The Minnesota Department of Human Services has state-of-the-art facilities for housing civilly committed sex offenders in Moose Lake and St. Peter, Minn. The facilities there have the infrastructure, staff and security to care for the patients who have been civilly committed, the document said.

The issue surfaced when the state Department of Human Services recently announced its plan to move six “low-functioning” clients from MSOP to the state facility in Cambridge. This is part of a larger effort to develop alternative placements for clients who can be served safely in settings that are secure and supervised, but less restrictive, than the facilities at Moose Lake and St. Peter, DHS Commissioner Jesson said.

The six clients, who range from 40 to 80 years old, have developmental disabilities and/or mental illness. Under law, their transfer petitions will be considered by a special review board, yet the ultimate decision will be made by the three district court judges who make up the Supreme Court Appeal Panel.

This sex offender treatment program is proposed to take effect in early spring or fall of next year, when the last of the current clients at the Minnesota Specialty Health System-Cambridge campus transfer to more integrated programs in the community — given their transfers and provisional discharges are approved by the court. At present, the facility is licensed for 16 clients and can serve to 48.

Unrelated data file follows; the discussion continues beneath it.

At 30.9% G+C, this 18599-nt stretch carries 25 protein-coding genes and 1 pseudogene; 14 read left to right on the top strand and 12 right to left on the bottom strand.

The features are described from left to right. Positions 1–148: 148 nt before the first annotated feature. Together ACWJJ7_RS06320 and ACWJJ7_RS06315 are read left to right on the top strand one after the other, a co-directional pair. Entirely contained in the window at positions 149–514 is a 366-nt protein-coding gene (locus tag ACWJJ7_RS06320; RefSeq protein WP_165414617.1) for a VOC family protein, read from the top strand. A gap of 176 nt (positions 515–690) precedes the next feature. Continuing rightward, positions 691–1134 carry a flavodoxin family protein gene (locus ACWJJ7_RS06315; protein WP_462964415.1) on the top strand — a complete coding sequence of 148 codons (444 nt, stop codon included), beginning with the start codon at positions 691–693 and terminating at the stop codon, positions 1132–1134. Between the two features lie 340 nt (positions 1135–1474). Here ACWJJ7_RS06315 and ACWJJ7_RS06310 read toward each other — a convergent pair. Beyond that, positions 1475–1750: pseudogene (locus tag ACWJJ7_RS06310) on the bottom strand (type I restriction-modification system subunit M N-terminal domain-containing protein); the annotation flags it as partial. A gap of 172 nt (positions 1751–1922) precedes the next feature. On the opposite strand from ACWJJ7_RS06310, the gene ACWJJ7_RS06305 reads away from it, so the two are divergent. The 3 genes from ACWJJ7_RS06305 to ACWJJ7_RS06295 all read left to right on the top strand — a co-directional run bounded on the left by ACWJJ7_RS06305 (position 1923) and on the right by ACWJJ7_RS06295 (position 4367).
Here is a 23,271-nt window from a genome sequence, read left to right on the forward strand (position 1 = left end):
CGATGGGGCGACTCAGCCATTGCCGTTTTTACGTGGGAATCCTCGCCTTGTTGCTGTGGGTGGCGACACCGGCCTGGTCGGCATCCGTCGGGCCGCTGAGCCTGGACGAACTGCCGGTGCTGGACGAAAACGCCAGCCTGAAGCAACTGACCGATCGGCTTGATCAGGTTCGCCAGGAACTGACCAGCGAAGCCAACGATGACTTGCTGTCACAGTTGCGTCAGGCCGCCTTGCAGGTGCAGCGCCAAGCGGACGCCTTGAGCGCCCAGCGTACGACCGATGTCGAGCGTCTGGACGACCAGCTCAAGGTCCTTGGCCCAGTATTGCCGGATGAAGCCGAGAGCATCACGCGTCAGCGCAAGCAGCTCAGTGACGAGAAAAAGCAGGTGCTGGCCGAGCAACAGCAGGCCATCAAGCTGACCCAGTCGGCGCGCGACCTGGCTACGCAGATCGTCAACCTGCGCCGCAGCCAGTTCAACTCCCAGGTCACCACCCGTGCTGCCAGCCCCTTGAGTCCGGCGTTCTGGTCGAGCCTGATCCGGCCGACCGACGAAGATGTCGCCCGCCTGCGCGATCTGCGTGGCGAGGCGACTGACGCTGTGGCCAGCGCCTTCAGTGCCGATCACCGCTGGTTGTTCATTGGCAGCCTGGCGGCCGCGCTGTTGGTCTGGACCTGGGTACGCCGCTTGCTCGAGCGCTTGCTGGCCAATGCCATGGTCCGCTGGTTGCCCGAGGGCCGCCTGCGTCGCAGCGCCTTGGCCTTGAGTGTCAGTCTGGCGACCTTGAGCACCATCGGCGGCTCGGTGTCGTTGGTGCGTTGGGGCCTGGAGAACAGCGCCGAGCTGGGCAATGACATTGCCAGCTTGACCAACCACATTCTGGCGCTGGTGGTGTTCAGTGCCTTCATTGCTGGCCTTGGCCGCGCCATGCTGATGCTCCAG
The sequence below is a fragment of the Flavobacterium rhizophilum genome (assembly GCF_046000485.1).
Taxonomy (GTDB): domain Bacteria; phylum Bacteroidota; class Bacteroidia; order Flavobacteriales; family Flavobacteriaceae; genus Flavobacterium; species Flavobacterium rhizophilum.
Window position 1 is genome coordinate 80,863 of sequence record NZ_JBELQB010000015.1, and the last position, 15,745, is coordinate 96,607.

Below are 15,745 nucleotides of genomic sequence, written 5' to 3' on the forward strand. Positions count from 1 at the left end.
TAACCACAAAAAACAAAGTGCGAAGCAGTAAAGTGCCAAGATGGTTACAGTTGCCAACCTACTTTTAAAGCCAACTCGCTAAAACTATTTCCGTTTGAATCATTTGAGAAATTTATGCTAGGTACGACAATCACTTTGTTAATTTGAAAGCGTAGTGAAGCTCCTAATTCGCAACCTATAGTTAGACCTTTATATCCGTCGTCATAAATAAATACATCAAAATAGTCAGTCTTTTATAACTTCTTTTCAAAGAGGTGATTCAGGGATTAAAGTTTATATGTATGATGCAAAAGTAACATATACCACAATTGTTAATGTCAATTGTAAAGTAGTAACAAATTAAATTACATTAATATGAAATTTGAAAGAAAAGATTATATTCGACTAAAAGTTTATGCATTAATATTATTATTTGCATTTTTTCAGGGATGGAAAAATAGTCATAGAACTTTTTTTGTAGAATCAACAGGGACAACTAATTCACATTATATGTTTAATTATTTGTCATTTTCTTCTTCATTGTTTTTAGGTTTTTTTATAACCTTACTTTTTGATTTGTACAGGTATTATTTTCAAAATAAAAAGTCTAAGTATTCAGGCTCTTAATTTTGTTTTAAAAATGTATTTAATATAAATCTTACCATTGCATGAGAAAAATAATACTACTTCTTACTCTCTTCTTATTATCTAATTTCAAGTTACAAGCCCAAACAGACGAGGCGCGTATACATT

In other action, the board:

• Welcomed new health educator Melissa Carstensen, as introduced by Public Health Director Kathy Minkler. Carstensen, who grew up in Braham, comes from the WIC program in Mille Lacs County. In Isanti County, she will work primarily on on-site wellness programming and help coordinate the Employee Health Fair on Nov. 19.

• Agreed to provide allowances for safety glasses (up to $225 annually) and tools (up to $750 annually) for the Heartland Express mechanic through a memo of understanding between the county and Minnesota Teamsters Public and Law Enforcement Employees’ Union, Local 320.

• Directed commissioners Mike Warring and George Larson to serve on the Library Building Task Force.

• Approved Isanti County’s portion of the East Central Regional Library 2014 budget for a total of $372,553.

• Approved a retainer agreement for the continuation of prosecution services between the city of Braham and Isanti County.

• Approved the city of Isanti’s request to acquire four tax-forfeited properties due to the developers’ failure to convey. The parcels include Sun Prairie First Addition, outlot K; Rum River Meadows Second Addition, outlots A and C; and Brookview South Sixth Addition, outlot A.

• Approved the county to enter into a sub-grant agreement with the Division of Homeland Security and Emergency Management in the Minnesota Department of Public Safety for the Hazard Mitigation Assistance program. This will allow the Isanti County Hazard Mitigation plan to be developed or updated.

• Approved Dalbo Township to be reimbursed $1,835 from its Township Park Fund. The dollars were used for improvements to the public access on North Stanchfield Lake.

• Hired Bobbi Gehrke as full-time correctional officer.